MP3 Jive Train - Jive Train
Komplettes MP3 Album von Jive Train
Angegebene Spieldauer: 45:56
Kurz-Beschreibung von CDbaby: A blend of soul, funk. and R&B, using a rhythm section and a full horn section to back up the soulful vocals- a powerful sound.
Käufer, die sich für (Jamiroquai Al Green Otis Redding) interessieren sollten sich dieses Album anhören.
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Jive Train was solidified in January 2002 in Baton Rouge, LA brining together musicians from different backgrounds but sharing one dream. Each of Jive Train’s members brought with them a love for soul, R&B, and funk music. Kevin Schexnayder (lead vocals), Russ Bryant (saxophone), Brett Smith (drums), Dave Starns (bass), and Ian Webster (guitar), form the core of the group and additional musicians are added to each show to fill out this funky show band.
Together these men formed a sound that immediately grabbed the interest of audiences everywhere. Within their first year Jive Train established themselves as a powerful regional touring band in the southeast on the college and club circuits. Jive Train’s travels have already taken them to performing in seven states and their debut demo CD is already receiving airplay in the U.S., England, Japan, and Australia.
Jive Train has shared the stage with many well known performers including the Temptations, Rockin’ Doopsie, Jr, and Charmaine Neville. Jive Train is happy to be sponsored by Budweiser, the king of Beers.
Terms like "funk" and "soul" are overused these days. Here in the still-diapered 21st Century, anyone with a computer can program a "funky" rhythm, maybe one so funky that no human could actually perform it. Countless artists sample soul hits from the past and incorporate them into "new" songs, in an effort to cash in on some of the magic of those original performances. R&B music these days has polarized into two camps: one wants to simultaneously remind you how tough life is on the hip-hop, cracked-up streets and how much you should want all the money and cars the singer has made by contributing to the cracked-up streets. The other functions like Muzak music did for your parents: a soothing, mindless, "quiet-storm" stew of sensuality substituted for substance. With a few exceptions, today’s R&B singers have replaced real expression with mere sex appeal and vocal gymnastics.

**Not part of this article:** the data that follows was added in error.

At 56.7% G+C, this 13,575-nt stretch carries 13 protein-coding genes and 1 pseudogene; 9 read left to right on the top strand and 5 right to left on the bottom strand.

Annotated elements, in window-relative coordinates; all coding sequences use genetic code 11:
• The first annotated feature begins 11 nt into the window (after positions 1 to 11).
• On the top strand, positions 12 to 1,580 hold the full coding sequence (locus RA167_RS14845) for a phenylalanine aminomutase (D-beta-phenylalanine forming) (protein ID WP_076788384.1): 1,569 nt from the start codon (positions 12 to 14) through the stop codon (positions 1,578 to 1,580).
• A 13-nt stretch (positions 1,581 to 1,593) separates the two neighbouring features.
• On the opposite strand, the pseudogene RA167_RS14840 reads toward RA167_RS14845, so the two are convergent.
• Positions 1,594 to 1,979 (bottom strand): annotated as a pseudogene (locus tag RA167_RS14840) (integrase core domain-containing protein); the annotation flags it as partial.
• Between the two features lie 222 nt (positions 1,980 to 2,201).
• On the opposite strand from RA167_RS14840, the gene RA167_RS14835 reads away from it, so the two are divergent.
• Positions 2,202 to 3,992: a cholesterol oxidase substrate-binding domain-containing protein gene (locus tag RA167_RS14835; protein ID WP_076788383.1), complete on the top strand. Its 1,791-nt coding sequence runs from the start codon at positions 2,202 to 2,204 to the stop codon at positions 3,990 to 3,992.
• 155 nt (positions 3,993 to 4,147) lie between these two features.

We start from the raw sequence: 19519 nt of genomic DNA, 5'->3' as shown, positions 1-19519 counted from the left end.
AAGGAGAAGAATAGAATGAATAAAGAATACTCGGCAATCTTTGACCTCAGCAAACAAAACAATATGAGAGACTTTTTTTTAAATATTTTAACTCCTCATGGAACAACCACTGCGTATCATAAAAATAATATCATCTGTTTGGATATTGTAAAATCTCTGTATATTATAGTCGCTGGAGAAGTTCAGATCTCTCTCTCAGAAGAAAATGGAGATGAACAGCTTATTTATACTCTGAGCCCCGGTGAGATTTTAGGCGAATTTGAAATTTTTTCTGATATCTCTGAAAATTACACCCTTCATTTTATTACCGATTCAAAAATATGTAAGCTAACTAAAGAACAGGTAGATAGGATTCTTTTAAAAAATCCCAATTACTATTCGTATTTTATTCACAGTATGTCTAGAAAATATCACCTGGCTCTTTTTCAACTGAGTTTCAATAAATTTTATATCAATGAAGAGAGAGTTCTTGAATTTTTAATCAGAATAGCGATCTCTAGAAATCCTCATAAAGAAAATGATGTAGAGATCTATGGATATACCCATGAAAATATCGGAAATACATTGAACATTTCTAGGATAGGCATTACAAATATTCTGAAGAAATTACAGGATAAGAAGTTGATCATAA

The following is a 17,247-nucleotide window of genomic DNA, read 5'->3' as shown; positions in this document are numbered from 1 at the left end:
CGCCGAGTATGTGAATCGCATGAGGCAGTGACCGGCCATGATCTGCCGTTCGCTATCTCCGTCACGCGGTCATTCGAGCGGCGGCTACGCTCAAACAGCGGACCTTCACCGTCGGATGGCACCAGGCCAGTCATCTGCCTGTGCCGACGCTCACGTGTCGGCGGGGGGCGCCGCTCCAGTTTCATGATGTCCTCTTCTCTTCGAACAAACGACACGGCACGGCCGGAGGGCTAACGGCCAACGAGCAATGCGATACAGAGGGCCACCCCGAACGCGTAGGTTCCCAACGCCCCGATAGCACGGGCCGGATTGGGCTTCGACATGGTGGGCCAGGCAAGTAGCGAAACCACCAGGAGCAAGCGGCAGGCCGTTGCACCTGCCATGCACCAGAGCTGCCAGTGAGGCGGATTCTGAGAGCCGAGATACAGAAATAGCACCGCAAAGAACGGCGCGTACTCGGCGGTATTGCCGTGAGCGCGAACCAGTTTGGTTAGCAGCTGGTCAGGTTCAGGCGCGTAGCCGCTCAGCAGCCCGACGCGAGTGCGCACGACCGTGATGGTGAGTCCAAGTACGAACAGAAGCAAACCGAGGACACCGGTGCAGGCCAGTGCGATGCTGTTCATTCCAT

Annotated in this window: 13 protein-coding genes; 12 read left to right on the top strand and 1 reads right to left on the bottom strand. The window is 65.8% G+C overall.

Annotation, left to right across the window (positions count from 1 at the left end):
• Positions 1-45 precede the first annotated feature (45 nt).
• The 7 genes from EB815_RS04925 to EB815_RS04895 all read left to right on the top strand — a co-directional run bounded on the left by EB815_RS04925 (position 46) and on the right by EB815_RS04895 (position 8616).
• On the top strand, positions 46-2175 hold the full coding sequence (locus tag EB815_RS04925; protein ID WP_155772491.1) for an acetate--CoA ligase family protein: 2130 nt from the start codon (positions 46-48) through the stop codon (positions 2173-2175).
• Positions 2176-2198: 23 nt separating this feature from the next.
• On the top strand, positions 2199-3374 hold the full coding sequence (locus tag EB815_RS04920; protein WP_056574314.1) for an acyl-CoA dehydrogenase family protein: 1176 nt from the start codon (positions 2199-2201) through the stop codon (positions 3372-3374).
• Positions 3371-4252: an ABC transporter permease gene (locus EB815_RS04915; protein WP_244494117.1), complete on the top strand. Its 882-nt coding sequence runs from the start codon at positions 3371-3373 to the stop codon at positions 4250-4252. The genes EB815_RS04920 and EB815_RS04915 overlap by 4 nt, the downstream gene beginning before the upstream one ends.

George Clinton defined funk as "the antithesis of everything sterile, one-dimensional, monochromatic, arrhythmic and otherwise against freedom of bodily expression in the known universe." He was onto something. Back in the day, when Sly Stone made a million dancing feet trample the artificial wall between R&B and Rock, when James Brown brought the intensity of a voodoo loa ceremony onto the dance floor, when Marvin Gaye reminded us that we’re all inescapably connected to our bodies, when Stevie Wonder taught us how Cole Porter-level songwriting could be re-imagined with an infectious, down-and-dirty groove, when Otis Redding showed what it meant to reach deep inside, down to the center of the spirit and pull out something raw and magical, "Soul" and "Funk" had meaning. Those artists all got rich playing music, but they are legends today because they didn’t do it for the money; they did it because they had something to say. They had something they couldn’t not say. They had soul.
Soul isn’t about race. It isn’t about posing. It isn’t about driving a Mercedes. It isn’t about following a formula. Soul is self-explanatory; it’s about the soul itself. It’s what the Spanish poet Lorca called "Duende:" the "mysterious power which everyone senses and no philosopher explains."
This is what Jive Train is after. Jive Train is four humans caught up in the quest for Soul. A Jive Train show is an invocation of the days when performer and audience worked together to attain an elevated state: a transporting ecstasy; a shared vision of how the world ought to be; an almost spiritual release through the power of funk. It’s what Sly Stone was talking about when he sang, "I want to take you higher!"
A Jive Train performance is a theatrical event, filled with "retro" cultural artifacts from the 60’s and 70’s, but not for the sake of mere nostalgia. The band uses these elements to invoke a time before we lost faith. A time when Blacks and Whites came together in the belief that "Dancin’ in the Streets" could change the world that the unifying energy of the party could blow away the barriers we’ve constructed between races and individuals.
So whether they’re pumping out the funk of Curtis Mayfield’s "Superfly" or jamming on one of their show-stopping original tunes, these four guys pour everything they have into reminding their audience that each of us carries three "souls": one Soul in the center of our "self," and two soles at the bottoms of our feet. Jive Train works to move all three.